I am so happy you are enjoying Maryland. I would love to see the Rocket Launch up close. We can see it from our neighborhood near the Appalachian Trail with binoculars. Next time you around these parts I hope you visit Washington DC. There is so much to see and do with all the free museums and zoo-pandas! Loved listening to the podcast. Your pictures are so beautiful Nina. Can’t wait to read your next blog post and thank you for taking us on your journey.
Thank you much for the lovely comments! Watching the Rocket Launch was pretty thrilling, especially the huge rumble that came after. I read that you can watch it directly at the Flight Center (Wallop Island) only 4 miles away. Can’t even imagine how that would feel!
Heath Padgett says
The beach, beer, horses and hang outs all look amazing and like the best time ever. Wish you guys safe travels and it was so great meeting you. Look forward to getting to hang out in person one day soon (maybe San Diego?)!
Anyway, tell Chris and Cherie hi for me and have an amazing Friday! 🙂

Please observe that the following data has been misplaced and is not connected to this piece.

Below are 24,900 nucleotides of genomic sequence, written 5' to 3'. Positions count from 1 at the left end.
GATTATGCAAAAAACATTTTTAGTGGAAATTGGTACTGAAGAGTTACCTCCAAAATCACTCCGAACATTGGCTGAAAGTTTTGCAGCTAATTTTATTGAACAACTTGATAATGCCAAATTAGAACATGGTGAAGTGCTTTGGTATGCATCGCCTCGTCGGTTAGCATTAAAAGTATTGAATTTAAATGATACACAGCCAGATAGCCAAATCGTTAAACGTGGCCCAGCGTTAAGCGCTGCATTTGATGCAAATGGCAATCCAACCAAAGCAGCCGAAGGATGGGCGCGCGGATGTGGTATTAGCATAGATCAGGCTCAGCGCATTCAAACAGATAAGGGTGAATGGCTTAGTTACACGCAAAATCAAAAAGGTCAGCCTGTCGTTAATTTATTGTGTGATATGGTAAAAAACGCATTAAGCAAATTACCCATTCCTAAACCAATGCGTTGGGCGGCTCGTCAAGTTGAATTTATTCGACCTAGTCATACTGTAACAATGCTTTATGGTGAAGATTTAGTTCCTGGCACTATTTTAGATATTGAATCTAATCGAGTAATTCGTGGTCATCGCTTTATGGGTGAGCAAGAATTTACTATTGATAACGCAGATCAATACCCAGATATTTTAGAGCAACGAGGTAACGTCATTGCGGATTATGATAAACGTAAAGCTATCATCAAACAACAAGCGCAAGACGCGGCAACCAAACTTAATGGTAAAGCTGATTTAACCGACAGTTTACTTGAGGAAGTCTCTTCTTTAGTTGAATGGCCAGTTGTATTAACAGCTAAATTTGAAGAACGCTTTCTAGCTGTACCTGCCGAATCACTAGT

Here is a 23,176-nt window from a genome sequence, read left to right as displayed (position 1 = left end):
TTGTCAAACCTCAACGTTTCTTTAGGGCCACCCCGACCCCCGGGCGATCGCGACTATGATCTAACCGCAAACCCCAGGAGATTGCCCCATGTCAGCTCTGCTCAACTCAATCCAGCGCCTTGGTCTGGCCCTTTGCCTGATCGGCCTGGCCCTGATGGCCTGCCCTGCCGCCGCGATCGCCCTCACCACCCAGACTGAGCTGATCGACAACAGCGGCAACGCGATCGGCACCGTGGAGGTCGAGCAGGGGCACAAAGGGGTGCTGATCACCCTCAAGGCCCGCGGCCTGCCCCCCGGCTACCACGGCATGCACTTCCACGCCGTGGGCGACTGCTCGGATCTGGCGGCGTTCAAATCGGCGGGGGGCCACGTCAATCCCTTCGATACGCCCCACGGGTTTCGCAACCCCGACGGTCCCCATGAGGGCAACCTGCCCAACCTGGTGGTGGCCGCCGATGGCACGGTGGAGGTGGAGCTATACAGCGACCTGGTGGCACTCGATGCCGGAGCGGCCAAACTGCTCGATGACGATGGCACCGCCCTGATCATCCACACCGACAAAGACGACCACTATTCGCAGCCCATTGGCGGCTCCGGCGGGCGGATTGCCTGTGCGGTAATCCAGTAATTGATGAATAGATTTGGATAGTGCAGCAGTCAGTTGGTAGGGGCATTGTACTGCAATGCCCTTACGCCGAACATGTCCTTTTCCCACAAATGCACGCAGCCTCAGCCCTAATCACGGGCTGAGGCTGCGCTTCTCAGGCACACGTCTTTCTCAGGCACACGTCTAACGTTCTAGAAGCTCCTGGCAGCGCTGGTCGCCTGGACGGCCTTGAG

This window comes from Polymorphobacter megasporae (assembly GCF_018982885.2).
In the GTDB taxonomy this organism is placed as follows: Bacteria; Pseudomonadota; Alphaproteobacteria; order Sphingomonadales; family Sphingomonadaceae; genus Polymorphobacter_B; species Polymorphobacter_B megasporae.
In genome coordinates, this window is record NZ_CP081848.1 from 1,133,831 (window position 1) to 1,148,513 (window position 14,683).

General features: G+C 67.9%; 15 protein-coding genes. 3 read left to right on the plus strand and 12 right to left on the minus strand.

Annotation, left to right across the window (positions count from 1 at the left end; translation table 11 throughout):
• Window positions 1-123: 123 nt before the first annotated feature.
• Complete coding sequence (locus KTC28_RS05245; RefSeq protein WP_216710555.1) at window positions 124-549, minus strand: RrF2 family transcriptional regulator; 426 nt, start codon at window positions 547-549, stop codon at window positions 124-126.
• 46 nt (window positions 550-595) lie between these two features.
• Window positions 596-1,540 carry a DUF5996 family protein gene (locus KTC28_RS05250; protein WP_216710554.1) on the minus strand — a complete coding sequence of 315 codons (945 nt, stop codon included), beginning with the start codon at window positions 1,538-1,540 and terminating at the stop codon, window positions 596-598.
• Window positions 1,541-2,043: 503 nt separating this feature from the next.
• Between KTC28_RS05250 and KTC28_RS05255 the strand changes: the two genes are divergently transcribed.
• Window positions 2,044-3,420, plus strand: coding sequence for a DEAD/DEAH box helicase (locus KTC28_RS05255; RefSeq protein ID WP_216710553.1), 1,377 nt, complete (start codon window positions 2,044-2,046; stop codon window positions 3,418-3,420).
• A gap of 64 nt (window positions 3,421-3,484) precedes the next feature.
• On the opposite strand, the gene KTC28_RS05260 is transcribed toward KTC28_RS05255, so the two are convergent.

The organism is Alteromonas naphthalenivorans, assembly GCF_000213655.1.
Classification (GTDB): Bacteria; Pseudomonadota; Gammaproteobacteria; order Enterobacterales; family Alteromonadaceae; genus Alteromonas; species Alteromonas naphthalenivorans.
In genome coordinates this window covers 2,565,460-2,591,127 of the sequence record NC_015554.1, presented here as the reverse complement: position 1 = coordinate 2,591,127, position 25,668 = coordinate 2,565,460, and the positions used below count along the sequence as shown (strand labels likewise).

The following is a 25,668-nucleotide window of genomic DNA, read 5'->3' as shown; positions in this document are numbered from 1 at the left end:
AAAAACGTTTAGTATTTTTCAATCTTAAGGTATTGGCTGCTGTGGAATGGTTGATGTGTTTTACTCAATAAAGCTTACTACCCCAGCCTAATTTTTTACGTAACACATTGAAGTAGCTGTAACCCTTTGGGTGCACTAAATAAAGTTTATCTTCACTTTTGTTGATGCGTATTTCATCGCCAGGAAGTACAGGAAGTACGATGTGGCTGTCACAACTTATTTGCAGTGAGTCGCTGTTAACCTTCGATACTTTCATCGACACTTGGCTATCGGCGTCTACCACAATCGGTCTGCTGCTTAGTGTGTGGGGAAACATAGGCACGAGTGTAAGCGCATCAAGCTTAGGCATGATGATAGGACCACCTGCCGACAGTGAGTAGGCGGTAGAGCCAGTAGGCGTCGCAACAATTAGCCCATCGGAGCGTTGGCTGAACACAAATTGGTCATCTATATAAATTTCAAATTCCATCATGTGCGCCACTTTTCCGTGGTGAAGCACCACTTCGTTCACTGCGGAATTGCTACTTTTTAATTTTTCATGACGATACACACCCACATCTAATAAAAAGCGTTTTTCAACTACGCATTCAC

A San Diego meet-up sounds like the perfect plan! Good travels to you both!
I’m so glad you got to my part of town. It would have been a treat to meet you all. The weather has been great for the last weeks of October. I’m sure you are enjoying the changing of the colors. Hope you have a great ride south.
Weather has indeed been wonderful, although we’ve missed most of the fall color change, being on the coast (mostly sea grass and sand out here). I’m still hoping to catch some fall colors as we travel south.
Great post on one probably my favorite mid-Atlantic spot. Usually stay in the National Seashore and love every minute of it. Lots cheaper if you aren’t too big.
When I checked the camping rates the State Park ($27.50/night) was actually a tad cheaper than the National Seashore ($30/night). Did I miss a good deal somewhere?
Hi Nina and Paul,